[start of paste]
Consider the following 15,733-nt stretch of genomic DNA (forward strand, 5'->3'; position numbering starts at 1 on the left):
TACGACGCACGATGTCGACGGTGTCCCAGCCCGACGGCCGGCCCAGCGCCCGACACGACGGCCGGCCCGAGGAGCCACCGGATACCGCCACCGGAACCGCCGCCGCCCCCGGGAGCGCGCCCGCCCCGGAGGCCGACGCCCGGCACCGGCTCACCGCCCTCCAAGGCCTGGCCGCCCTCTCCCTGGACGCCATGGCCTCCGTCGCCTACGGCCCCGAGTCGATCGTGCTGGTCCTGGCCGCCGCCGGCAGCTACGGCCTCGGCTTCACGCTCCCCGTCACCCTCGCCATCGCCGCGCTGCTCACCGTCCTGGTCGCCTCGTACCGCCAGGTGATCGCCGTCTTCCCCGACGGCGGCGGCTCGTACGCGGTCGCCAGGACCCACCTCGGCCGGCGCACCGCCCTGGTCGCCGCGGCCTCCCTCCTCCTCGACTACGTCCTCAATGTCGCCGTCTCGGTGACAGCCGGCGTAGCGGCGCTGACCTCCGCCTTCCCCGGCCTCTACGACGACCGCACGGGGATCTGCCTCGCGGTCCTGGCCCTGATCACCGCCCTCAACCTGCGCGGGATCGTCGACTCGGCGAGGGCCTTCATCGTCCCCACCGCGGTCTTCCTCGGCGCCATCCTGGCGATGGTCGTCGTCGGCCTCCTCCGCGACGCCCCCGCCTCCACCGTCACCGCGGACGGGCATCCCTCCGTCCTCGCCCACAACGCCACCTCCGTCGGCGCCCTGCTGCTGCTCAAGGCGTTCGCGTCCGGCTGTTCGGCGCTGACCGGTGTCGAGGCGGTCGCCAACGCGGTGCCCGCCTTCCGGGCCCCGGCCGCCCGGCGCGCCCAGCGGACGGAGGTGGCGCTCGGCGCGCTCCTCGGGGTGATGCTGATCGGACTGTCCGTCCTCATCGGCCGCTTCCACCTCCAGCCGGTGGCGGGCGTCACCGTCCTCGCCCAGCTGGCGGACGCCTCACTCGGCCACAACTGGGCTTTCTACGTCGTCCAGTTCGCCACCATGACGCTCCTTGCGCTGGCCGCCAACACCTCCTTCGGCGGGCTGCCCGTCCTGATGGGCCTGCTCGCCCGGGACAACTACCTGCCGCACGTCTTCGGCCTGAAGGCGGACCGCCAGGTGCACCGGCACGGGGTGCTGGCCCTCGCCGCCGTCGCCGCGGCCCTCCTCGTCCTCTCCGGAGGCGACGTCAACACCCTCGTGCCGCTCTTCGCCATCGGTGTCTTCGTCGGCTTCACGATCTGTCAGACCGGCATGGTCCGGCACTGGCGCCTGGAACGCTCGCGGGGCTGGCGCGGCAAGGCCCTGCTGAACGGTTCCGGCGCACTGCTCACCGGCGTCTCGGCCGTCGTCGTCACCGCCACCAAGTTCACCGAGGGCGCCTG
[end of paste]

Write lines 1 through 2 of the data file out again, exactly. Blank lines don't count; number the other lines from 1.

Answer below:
Consider the following 15,733-nt stretch of genomic DNA (forward strand, 5'->3'; position numbering starts at 1 on the left):
TACGACGCACGATGTCGACGGTGTCCCAGCCCGACGGCCGGCCCAGCGCCCGACACGACGGCCGGCCCGAGGAGCCACCGGATACCGCCACCGGAACCGCCGCCGCCCCCGGGAGCGCGCCCGCCCCGGAGGCCGACGCCCGGCACCGGCTCACCGCCCTCCAAGGCCTGGCCGCCCTCTCCCTGGACGCCATGGCCTCCGTCGCCTACGGCCCCGAGTCGATCGTGCTGGTCCTGGCCGCCGCCGGCAGCTACGGCCTCGGCTTCACGCTCCCCGTCACCCTCGCCATCGCCGCGCTGCTCACCGTCCTGGTCGCCTCGTACCGCCAGGTGATCGCCGTCTTCCCCGACGGCGGCGGCTCGTACGCGGTCGCCAGGACCCACCTCGGCCGGCGCACCGCCCTGGTCGCCGCGGCCTCCCTCCTCCTCGACTACGTCCTCAATGTCGCCGTCTCGGTGACAGCCGGCGTAGCGGCGCTGACCTCCGCCTTCCCCGGCCTCTACGACGACCGCACGGGGATCTGCCTCGCGGTCCTGGCCCTGATCACCGCCCTCAACCTGCGCGGGATCGTCGACTCGGCGAGGGCCTTCATCGTCCCCACCGCGGTCTTCCTCGGCGCCATCCTGGCGATGGTCGTCGTCGGCCTCCTCCGCGACGCCCCCGCCTCCACCGTCACCGCGGACGGGCATCCCTCCGTCCTCGCCCACAACGCCACCTCCGTCGGCGCCCTGCTGCTGCTCAAGGCGTTCGCGTCCGGCTGTTCGGCGCTGACCGGTGTCGAGGCGGTCGCCAACGCGGTGCCCGCCTTCCGGGCCCCGGCCGCCCGGCGCGCCCAGCGGACGGAGGTGGCGCTCGGCGCGCTCCTCGGGGTGATGCTGATCGGACTGTCCGTCCTCATCGGCCGCTTCCACCTCCAGCCGGTGGCGGGCGTCACCGTCCTCGCCCAGCTGGCGGACGCCTCACTCGGCCACAACTGGGCTTTCTACGTCGTCCAGTTCGCCACCATGACGCTCCTTGCGCTGGCCGCCAACACCTCCTTCGGCGGGCTGCCCGTCCTGATGGGCCTGCTCGCCCGGGACAACTACCTGCCGCACGTCTTCGGCCTGAAGGCGGACCGCCAGGTGCACCGGCACGGGGTGCTGGCCCTCGCCGCCGTCGCCGCGGCCCTCCTCGTCCTCTCCGGAGGCGACGTCAACACCCTCGTGCCGCTCTTCGCCATCGGTGTCTTCGTCGGCTTCACGATCTGTCAGACCGGCATGGTCCGGCACTGGCGCCTGGAACGCTCGCGGGGCTGGCGCGGCAAGGCCCTGCTGAACGGTTCCGGCGCACTGCTCACCGGCGTCTCGGCCGTCGTCGTCACCGCCACCAAGTTCACCGAGGGCGCCTG